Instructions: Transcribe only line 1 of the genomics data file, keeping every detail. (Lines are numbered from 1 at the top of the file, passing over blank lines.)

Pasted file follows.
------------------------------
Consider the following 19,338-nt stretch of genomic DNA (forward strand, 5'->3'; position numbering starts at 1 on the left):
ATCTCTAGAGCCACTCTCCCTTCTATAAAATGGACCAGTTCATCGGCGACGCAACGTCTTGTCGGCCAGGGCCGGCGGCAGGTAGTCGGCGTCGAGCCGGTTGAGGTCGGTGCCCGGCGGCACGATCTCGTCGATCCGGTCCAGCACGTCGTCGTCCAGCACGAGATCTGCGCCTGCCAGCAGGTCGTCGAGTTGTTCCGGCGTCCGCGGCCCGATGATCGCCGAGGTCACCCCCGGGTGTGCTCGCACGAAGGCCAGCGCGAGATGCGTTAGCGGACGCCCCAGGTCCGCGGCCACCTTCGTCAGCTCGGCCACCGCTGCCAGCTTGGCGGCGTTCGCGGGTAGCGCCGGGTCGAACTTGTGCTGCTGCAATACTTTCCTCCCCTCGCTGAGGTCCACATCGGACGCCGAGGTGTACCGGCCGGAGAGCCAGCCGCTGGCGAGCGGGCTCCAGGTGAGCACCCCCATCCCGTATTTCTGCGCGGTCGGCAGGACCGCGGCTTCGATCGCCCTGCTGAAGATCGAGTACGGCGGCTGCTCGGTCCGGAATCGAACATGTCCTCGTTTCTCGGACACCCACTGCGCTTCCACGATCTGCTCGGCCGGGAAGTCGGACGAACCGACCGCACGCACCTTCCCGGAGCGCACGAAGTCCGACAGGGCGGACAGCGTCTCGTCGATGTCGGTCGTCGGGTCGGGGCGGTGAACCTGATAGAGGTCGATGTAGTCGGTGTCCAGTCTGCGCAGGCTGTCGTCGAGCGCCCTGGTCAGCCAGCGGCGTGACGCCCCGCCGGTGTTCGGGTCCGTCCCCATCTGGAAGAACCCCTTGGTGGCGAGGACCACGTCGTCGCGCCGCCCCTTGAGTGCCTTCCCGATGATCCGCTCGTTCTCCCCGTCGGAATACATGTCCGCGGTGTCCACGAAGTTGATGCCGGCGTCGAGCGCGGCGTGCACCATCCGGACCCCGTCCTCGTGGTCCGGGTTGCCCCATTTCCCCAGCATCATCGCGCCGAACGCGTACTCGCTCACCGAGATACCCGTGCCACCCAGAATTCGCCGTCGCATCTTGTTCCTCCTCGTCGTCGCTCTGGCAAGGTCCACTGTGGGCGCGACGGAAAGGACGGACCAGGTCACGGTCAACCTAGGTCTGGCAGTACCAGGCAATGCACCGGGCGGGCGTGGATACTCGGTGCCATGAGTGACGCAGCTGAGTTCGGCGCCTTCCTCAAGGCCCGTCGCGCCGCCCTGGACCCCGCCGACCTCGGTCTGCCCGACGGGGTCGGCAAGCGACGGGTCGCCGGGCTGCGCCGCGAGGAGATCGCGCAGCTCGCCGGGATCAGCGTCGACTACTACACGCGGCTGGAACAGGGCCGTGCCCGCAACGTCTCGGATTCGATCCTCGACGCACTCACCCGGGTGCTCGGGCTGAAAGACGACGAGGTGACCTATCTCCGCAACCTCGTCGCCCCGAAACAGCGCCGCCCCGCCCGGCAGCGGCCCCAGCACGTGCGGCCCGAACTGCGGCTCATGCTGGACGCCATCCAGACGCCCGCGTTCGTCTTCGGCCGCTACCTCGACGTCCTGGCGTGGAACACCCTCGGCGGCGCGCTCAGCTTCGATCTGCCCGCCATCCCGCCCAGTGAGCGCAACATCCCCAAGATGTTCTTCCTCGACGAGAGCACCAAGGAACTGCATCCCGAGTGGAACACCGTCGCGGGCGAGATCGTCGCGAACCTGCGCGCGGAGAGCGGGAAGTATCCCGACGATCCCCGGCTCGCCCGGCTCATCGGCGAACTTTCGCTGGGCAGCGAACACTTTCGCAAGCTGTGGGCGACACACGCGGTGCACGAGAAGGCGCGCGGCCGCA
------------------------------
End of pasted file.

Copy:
Consider the following 19,338-nt stretch of genomic DNA (forward strand, 5'->3'; position numbering starts at 1 on the left):